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Well friends, today I'm talking about something a little different. Something taboo. Something most people try to hide or feel ashamed of. Post-Partum Depression. Now before you go running for the hills, think about this, between 11-20% of women who give birth each year suffer from post-partum depression. That is approximately 600,000 women in the United States. That means that most likely you or someone you know has been affected.
After I gave birth to my beautiful baby girl I had a lot of trouble coping. Small things seemed big. I missed an entire weekend with family because the idea of our kids together being loud and rowdy made me want to crawl under a rock. I could not handle it. That was first time someone who loved me mentioned post-partum depression. I was skeptical. I was just tired. I'm just introverted. But, my loud loveable boy, then age 4, was LOUD and rambunctious and on my very last nerve every. single. day. As soon as my husband would get home from work I would hide out in the bedroom away from my babies.
I started to think and to feel like my existence was inconsequential. Like my family, including my sweet nursing baby girl would be better off without me. That's when I did something scary!
I told the truth. First to myself then to my husband. I told him that I wasn't just tired and grumpy. I literally did not want to exist. He was so supportive and so was the rest of my family. Which is just what I needed.
So my husband went with me to the doctor. The doctor said I could keep nursing the baby while on a medication that had been approved and tested in nursing mothers. He said it works well for a lot of people and he and my pediatrician had never seen adverse affects on nursing babies from it. So I did it because at this point it was a matter of life and death. I was apprehensive and so I took the medicine at night and pumped and dumped in the mornings so that she would have as little as possible of the medication. I started feeling better..... but then I had an allergic reaction to the medicine. I was DEVASTATED.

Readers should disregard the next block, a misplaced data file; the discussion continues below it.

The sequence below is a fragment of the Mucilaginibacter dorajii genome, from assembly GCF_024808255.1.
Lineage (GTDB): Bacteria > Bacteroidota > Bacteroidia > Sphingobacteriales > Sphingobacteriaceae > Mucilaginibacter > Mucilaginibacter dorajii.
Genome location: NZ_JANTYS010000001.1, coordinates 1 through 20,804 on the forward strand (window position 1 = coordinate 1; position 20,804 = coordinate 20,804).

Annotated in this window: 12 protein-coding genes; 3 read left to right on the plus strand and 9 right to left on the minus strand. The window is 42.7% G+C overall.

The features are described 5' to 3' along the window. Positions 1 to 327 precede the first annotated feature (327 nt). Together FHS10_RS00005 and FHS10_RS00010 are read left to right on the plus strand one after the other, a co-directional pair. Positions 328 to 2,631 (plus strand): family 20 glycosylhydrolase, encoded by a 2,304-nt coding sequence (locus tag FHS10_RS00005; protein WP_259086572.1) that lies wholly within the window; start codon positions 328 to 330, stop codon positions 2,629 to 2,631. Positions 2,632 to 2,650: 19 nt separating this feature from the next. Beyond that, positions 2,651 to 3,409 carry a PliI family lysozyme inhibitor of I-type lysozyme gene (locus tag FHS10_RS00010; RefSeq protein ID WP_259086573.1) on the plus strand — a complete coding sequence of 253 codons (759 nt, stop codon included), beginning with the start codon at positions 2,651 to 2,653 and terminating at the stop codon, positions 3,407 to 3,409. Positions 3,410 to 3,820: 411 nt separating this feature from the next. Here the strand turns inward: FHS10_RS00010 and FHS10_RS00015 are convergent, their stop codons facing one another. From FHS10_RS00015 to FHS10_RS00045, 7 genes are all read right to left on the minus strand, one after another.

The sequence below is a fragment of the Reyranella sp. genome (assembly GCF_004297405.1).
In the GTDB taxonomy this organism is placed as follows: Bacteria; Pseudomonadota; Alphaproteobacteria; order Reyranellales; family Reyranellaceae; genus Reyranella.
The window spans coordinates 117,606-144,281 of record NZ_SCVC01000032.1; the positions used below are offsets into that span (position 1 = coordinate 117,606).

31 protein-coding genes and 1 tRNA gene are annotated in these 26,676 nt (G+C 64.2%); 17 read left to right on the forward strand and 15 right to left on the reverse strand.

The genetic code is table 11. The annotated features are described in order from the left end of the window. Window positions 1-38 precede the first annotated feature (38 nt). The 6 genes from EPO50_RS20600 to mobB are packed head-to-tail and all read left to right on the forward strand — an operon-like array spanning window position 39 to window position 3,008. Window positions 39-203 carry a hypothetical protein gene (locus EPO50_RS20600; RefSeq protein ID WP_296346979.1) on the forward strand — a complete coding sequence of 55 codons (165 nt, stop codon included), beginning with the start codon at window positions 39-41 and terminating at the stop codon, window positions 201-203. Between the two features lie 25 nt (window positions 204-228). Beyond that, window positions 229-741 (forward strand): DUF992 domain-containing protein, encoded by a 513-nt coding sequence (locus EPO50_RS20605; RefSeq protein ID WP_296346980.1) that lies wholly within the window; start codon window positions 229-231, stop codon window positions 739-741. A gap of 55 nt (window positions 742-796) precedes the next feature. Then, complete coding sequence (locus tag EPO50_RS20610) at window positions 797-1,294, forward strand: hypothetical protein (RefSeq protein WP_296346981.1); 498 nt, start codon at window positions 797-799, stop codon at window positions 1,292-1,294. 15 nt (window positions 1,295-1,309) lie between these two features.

The new medication had not been tested on nursing mothers. It was 'probably ok' but had unknown effects on the nursing child. I thought maybe I just wouldn't take medicine and would somehow be fine but quickly realized it just wasn't an option. I felt very frustrated and powerless. For my own peace of mind I had to quit breastfeeding. That might not seem like a big deal but it was. It was so hard. The hardest! My entire body wanted to nurse that baby. We all know breast is best and I wanted what was best for her. But in our case that had become formula.
There were a couple of things that helped to ease my mind. I did a lot of research and found the best formula - in my opinion- and the best bottles on the market. That's what I'm going to tell you about now. Bottles. Bottles aren't cheap and they're usually plastic or glass sometimes stainless but they always have plastic components. It's no secret that plastic is not great for us but I'm convinced it's really not great for our growing babies. So while searching for options I found PURA Stainless. Their bottles are innovative and unique. Not only are they 100% plastic free but they grow with your baby. You can interchange their different lids on all of their bottles. We started with baby bottle nipples but have moved on the sippy lids. Next there is a straw or pop top option all made from silicone not plastic!
So you might expect these bottles to be outrageously expensive but they are not. They run between 13.99 - 23.99 in the infant department and the higher price is for a vacuum sealed insulated bottle that will keep a drink warm or cold. Check it out! www.purastainless.com
Obviously a bottle is not a cure for post-partum depression but it was part of my journey toward better mental health. Knowing my baby had the best I could provide her with eased my mom guilt over no longer breastfeeding.
Do you or someone you know suffer from post-partum depression? I can say from experience there IS hope and you CAN feel better!
In Springfield there are several resources. One is the Post-partum Support Group. It's run by the Doula Foundation and meets downtown the 1st and 3rd Tuesday of the month from 6-8 pm. Call 417-832-9222 to register.
Personally I found the book Feeling Good by David D. Burns to be an amazing tool to help me.
Some other resources:
Suicide Prevention Hotline
Behavioral Health Response
offers 24 hour counseling and crisis intervention
Postpartum Support International
Next week, we'll be back to crafty selves with a pillow making tutorial. Take care of yourselves mamas! And as always, Stay Crafty!